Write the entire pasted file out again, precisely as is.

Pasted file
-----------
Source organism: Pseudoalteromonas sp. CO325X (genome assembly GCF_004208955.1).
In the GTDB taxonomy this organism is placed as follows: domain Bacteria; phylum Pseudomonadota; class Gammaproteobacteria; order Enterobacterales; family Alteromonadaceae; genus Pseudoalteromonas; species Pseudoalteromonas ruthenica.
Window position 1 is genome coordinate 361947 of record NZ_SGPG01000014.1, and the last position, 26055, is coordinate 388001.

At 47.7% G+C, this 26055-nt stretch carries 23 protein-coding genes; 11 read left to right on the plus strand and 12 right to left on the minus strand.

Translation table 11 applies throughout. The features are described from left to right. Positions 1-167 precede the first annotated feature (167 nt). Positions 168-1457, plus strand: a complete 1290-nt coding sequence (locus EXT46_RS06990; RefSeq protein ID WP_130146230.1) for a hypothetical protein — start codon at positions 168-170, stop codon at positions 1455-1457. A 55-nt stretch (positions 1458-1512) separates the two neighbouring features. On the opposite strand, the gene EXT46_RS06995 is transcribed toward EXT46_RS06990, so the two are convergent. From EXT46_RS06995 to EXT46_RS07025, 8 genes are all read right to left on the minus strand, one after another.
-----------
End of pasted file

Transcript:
Source organism: Pseudoalteromonas sp. CO325X (genome assembly GCF_004208955.1).
In the GTDB taxonomy this organism is placed as follows: domain Bacteria; phylum Pseudomonadota; class Gammaproteobacteria; order Enterobacterales; family Alteromonadaceae; genus Pseudoalteromonas; species Pseudoalteromonas ruthenica.
Window position 1 is genome coordinate 361947 of record NZ_SGPG01000014.1, and the last position, 26055, is coordinate 388001.

At 47.7% G+C, this 26055-nt stretch carries 23 protein-coding genes; 11 read left to right on the plus strand and 12 right to left on the minus strand.

Translation table 11 applies throughout. The features are described from left to right. Positions 1-167 precede the first annotated feature (167 nt). Positions 168-1457, plus strand: a complete 1290-nt coding sequence (locus EXT46_RS06990; RefSeq protein ID WP_130146230.1) for a hypothetical protein — start codon at positions 168-170, stop codon at positions 1455-1457. A 55-nt stretch (positions 1458-1512) separates the two neighbouring features. On the opposite strand, the gene EXT46_RS06995 is transcribed toward EXT46_RS06990, so the two are convergent. From EXT46_RS06995 to EXT46_RS07025, 8 genes are all read right to left on the minus strand, one after another.